With the Easter egg frenzy visible in every food magazine, I decided to try and share something new with this egg-ceptional food. Right in time for celebration.
Eggs are central to many cuisines and one of the most versatile of all ingredients in the kitchen, as it's used to bind, thicken or lighten a dish, as well as for glazing. Many recipes, sweet and savory, call for the extensive use of eggs—cakes, macaroons, cookies, custards, pancakes, waffles, fritters, French toast, soufflé, frittata—and it can be quite tricky for anyone following a vegan diet, or allergic to eggs, to avoid dishes prepared with this food.
The nutritional value is exceptional and the glory is that eggs can be cooked and served to suit your individual taste. Scrambled, fried, poached, hard-boiled or soft-boiled. Personally, I adore omelet. My family too. This is one guilty pleasure we indulge in a lot. Served with bread for breakfast, a side dish for lunch, or rolled into pita bread or chapatti for a simple and hearty supper. Whatever the meal, I’m always happy to whip up the exquisite fluffy omelet. Perhaps because this takes me back to those times when my cooking skill was limited to the basic omelet recipe I prepared for Sunday breakfast, from freshly collected eggs from the chicken in our courtyard. Like many children, my sibling and I loved to gorge on omelets and noodles for breakfast. Oh yeah...Oh yeah.
As a kid, I used to hate yolks. Unfortunately, not much has changed in this food habit since my salad days. In fact, despite the great nutritional profile of the yolk, my whole family shies away from eating the yolk when eggs are served fried or boiled. How peculiar, huh? Okay, let me elaborate a bit to help you understand this behavior. The men in my family are fitness freaks—two of them even successful international models. Needless to say, with the focus on being fit, lean and muscular, they avoid the high cholesterol yolks and rely on the protein packed egg whites, that too oodles of them, to increase their muscle mass. Did you know that two egg whites equals protein of one regular egg, that too minus the fat or cholesterol? No wonder bodybuilders don’t care for egg yolks!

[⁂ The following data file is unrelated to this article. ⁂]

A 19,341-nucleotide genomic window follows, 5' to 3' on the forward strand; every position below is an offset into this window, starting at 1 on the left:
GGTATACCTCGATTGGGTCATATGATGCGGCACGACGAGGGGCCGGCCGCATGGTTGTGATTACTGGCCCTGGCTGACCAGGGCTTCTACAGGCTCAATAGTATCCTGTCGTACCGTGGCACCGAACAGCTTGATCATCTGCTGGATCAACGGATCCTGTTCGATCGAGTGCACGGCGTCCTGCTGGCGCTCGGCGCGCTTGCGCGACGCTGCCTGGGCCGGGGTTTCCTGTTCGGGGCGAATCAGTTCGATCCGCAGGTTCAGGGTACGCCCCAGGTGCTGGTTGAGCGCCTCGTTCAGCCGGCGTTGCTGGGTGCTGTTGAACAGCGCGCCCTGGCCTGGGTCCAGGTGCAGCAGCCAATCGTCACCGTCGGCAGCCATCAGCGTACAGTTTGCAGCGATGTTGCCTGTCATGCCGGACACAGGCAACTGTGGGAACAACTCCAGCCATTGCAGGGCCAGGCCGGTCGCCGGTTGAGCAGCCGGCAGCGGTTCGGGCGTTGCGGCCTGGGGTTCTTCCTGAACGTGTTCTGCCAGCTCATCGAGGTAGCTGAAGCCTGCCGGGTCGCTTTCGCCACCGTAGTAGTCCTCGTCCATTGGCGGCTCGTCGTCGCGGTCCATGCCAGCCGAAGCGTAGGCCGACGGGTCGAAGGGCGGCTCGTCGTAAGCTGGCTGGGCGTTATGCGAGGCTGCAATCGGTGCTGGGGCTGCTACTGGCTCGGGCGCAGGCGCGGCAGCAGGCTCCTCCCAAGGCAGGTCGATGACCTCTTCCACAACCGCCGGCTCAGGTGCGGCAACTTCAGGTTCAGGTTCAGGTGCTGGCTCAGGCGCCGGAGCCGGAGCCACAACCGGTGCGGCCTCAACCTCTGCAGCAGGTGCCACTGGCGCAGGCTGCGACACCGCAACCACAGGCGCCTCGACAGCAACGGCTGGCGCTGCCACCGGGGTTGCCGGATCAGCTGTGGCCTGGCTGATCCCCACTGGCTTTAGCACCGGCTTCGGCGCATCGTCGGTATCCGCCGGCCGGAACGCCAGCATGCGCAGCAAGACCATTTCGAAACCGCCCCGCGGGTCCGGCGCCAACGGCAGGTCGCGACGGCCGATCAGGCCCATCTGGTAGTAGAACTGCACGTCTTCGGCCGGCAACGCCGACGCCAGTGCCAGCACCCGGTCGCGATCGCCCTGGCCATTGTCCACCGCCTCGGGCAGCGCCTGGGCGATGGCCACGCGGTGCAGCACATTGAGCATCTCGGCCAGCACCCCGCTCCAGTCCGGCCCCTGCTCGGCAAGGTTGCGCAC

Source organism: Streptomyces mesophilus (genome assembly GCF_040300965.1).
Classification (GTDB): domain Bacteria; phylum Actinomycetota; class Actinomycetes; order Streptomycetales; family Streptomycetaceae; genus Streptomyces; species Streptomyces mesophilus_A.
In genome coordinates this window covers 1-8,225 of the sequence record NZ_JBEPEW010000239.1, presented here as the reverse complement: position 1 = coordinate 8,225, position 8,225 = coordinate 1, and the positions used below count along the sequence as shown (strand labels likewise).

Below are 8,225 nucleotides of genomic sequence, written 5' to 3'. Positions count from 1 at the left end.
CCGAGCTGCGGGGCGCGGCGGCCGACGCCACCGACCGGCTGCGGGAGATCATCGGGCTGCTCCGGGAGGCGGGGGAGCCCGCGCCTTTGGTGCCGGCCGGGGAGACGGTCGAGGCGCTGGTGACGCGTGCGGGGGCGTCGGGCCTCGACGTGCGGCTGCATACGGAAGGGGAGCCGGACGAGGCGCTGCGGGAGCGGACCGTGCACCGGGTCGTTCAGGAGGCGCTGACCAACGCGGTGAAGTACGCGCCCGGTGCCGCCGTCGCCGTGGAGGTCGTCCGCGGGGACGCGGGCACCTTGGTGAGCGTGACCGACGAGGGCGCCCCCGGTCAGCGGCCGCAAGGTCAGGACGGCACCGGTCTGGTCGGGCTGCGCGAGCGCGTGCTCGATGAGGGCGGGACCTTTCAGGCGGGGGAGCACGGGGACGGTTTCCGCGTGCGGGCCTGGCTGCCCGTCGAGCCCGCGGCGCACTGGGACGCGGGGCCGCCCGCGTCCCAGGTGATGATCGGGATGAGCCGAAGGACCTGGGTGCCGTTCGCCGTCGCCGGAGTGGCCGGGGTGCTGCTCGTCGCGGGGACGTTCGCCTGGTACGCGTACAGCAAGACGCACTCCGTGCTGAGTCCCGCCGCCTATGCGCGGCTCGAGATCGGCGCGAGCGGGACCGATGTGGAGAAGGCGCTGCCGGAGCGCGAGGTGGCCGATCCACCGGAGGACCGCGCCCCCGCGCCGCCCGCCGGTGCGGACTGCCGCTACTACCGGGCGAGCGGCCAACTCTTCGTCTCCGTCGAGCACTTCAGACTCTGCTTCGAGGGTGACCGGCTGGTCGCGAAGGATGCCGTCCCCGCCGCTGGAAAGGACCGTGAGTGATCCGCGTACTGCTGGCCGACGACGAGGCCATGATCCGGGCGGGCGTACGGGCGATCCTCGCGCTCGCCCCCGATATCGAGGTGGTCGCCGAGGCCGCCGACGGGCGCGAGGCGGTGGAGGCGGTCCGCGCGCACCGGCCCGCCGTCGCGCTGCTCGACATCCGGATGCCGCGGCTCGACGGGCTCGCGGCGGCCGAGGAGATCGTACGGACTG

When I came across this new egg recipe in one of the old cookbooks by Mrs. K. M. Mathew (Malayalam edition), I was immediately inspired to try it. With out the yolks, of course. Just the way we like it.
Hard-boiled Egg Whites with Veggies — Mutta Thoran
2 cup egg whites, boiled and diced (I used around 7 eggs)
1 cup veggies (carrot, beans and cabbage), chopped
1 teaspoon split black lentils (urad dal)
¼ cup onion, quartered and finely sliced
½ teaspoon ginger, shredded
2 small green chilies, sliced
10 curry leaves
1 teaspoon black mustard seeds
½ teaspoon kashmiri chili powder (optional)
1 ½ tablespoon oil
salt, to taste
To boil eggs, place them in a saucepan, cover with cold water by an inch and simmer over medium heat for about 8 minutes. Remove from the heat, drain and then soak in cold water for 2 minutes to stop cooking. Peel, cut into half, and separate whites from yolks. Now cut the egg white into small cubes; set aside.
Meanwhile, heat oil in a wok or nonstick pan, over medium-low heat. Add mustard seeds and cook until they crackle, about 30 seconds, then add lentils and toss well for 15 seconds. Stir in onion, curry leaves, chili and ginger and cook until the onions are tender, about 5 minutes. Tip in the veggies with salt and chili powder, if using, and cook on medium-high heat for 3-4 minutes until tender, but still has some bite. Now add the egg and gently toss everything together for 2 more minutes. Remove from heat and serve warm.
Enjoy the egg and the beauty of the season until I see you next time.
Wish you all a Happy Easter, if you celebrate that holiday.